In the morning of 15 July 1099, the starving knights of the First Crusade broke through Jerusalem’s defences and stormed the Holy City. Their victory was bloody, and its legacy profound: the foundation of a new Crusader Kingdom of Jerusalem that endured for almost two centuries. While the capital shifted between Jerusalem, Tyre and Acre as the fortunes of the crusaders ebbed and flowed, this period saw the erection or reconstruction of hundreds of churches, producing an unprecedented flowering of ecclesiastical architecture.

Studying these places of worship is not straightforward. Many of the great crusader churches have been rebuilt or restored out of all recognition. The Pope appointed the Franciscan friars as guardians of the holy places in the 1300s, and over the past centuries they have been zealous in performing their duties. In recent times they have frequently sought to prove the identification of suspected church sites by undertaking excavations, at first somewhat crudely but with ever increasing finesse. After concluding their investigations, however, new churches were erected over the remains, ready to receive the steady stream of modern pilgrims. Many other holy sites and churches remained in the hands of local Orthodox, Jacobite and Armenian Christian communities that still occupy them today, while some have been converted into mosques or simply demolished.

Seek and you shall find

The 19th and 20th century pursuit of former church sites echoes the original Late Roman quest to pin down the many sites named in the Bible. In Jerusalem itself, a score of holy places was originally located by the Empress Helena, mother of the Emperor Constantine and patron saint of archaeologists. She travelled to the Holy Land around AD 313 and doggedly pursued the numerous sites associated with Jesus’ life and ministry, discovering – according to tradition – the True Cross along the way.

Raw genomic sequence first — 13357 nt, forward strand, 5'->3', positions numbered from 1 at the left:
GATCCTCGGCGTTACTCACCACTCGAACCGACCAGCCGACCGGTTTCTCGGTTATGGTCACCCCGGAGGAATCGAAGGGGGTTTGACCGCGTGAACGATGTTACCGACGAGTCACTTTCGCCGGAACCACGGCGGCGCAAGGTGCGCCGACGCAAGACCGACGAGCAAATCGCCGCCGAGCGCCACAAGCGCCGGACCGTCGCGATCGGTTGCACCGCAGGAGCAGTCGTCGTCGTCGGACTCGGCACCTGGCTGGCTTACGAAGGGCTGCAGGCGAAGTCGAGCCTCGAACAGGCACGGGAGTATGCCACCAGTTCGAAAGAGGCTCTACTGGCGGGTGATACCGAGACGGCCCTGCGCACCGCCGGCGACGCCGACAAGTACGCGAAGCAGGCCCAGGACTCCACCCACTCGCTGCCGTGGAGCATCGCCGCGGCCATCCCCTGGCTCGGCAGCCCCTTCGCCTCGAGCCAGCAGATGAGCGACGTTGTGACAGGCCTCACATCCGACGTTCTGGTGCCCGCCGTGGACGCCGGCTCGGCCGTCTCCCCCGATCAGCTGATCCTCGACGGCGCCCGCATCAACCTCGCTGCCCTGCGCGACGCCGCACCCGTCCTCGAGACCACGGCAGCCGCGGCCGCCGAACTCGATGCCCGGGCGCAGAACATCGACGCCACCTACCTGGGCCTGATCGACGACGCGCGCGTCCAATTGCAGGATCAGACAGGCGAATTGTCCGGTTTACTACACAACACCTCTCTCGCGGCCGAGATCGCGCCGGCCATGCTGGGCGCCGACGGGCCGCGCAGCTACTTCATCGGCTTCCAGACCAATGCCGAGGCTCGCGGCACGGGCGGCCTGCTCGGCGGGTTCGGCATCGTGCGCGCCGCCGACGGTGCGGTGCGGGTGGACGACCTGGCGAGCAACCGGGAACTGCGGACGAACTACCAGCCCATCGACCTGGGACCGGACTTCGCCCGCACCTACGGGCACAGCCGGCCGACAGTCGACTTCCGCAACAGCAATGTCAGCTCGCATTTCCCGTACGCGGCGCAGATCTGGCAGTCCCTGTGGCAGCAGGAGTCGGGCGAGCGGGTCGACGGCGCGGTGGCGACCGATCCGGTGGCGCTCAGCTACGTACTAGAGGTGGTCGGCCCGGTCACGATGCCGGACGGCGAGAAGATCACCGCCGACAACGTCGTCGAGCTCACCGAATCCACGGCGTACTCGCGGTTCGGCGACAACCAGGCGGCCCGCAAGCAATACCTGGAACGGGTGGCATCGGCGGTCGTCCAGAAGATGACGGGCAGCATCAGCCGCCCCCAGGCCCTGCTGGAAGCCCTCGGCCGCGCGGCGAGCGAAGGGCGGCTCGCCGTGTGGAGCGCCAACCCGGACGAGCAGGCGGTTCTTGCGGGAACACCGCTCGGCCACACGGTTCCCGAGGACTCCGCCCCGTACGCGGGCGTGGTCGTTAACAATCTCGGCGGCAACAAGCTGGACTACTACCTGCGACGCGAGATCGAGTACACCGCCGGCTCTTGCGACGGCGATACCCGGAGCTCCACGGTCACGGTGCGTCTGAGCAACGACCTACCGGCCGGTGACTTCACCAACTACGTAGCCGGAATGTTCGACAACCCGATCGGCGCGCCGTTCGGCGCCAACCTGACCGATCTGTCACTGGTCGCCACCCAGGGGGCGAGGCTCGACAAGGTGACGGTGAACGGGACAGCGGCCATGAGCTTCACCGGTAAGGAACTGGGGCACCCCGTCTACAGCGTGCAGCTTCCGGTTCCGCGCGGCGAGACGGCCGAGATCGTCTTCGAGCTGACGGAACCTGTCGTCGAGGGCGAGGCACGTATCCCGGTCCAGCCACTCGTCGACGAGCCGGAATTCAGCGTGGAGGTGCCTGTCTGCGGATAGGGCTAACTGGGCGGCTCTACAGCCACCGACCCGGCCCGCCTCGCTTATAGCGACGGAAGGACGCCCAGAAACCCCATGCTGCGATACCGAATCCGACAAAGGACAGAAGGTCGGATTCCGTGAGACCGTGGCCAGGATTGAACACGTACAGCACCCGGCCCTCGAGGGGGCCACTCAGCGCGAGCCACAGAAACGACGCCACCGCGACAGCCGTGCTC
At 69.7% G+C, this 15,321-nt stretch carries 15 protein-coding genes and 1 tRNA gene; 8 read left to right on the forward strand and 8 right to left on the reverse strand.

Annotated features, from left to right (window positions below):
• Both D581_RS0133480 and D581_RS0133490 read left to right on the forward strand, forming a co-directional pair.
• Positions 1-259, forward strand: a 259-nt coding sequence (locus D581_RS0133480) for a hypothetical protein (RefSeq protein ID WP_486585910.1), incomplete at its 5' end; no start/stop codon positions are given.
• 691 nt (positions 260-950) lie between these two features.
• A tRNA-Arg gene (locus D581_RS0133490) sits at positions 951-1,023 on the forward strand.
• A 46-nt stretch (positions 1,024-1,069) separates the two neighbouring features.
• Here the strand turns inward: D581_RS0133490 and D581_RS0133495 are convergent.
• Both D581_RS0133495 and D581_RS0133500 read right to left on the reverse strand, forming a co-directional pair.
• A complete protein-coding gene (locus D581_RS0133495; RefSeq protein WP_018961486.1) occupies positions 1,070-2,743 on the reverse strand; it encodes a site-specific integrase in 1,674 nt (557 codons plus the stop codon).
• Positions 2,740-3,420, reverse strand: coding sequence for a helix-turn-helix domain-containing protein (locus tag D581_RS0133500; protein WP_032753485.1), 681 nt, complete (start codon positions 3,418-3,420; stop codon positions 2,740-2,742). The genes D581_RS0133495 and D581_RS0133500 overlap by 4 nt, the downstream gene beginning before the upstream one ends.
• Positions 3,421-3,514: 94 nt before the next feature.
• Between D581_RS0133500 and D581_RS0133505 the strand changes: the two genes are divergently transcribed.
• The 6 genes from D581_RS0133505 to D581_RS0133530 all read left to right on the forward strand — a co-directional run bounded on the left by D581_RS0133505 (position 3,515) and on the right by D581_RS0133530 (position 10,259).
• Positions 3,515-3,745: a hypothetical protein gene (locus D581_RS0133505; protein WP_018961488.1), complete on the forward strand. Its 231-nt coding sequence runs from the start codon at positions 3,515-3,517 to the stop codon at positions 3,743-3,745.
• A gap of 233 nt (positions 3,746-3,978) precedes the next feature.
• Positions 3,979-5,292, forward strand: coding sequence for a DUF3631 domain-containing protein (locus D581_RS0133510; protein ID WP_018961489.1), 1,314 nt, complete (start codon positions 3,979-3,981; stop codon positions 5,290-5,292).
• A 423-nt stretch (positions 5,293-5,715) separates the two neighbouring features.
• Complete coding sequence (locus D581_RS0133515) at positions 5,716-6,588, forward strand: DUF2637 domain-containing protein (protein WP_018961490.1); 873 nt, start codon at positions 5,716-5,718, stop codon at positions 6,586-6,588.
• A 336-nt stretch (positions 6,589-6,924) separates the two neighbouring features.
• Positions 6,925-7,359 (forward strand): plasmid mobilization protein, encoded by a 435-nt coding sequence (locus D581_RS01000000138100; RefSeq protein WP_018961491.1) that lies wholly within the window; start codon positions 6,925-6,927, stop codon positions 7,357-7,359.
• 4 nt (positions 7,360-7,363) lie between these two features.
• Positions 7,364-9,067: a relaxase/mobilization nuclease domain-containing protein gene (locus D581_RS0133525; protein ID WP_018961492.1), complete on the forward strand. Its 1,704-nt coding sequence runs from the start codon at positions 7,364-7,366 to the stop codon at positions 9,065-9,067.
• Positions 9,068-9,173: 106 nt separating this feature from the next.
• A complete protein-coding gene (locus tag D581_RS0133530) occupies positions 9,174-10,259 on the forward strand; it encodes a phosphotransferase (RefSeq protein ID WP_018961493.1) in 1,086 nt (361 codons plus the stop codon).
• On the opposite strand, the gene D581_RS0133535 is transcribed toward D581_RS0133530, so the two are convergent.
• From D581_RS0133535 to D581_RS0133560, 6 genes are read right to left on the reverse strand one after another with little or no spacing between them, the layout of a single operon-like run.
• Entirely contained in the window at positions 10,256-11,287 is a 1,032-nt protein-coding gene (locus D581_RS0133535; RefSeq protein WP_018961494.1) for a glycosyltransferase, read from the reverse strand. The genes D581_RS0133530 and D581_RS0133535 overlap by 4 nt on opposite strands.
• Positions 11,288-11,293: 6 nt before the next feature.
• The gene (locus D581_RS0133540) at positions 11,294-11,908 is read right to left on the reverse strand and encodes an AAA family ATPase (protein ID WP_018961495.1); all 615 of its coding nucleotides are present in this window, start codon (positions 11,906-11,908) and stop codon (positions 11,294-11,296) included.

One of the first and certainly one of the most important of the sites that was identified by local Christians around this time was Golgotha, the famous ‘green hill’ where Jesus was crucified, and the nearby rock-cut tomb in which he was buried and resurrected. An existing Temple of Venus on the site was torn down, revealing the True Cross lodged in a cistern. The Church of the Holy Sepulchre (or Resurrection, as it is known to eastern Christians) was founded around the tomb, making it one of the most sacred places in Christendom, and the ultimate goal of all pilgrims and crusaders to the east. A great church was begun by Constantine I and completed in the course of the 4th century. The original religious complex consisted of two separate buildings: a five-aisled basilica facing the site of Golgotha and, separated from it by a peristyled court, a massive rotunda built around a marble aedicule (shrine) enclosing the tomb in which Christ was laid to rest after being taken down from the cross.


This article is an extract from the full article published in World Archaeology Issue 43. Click here to subscribe

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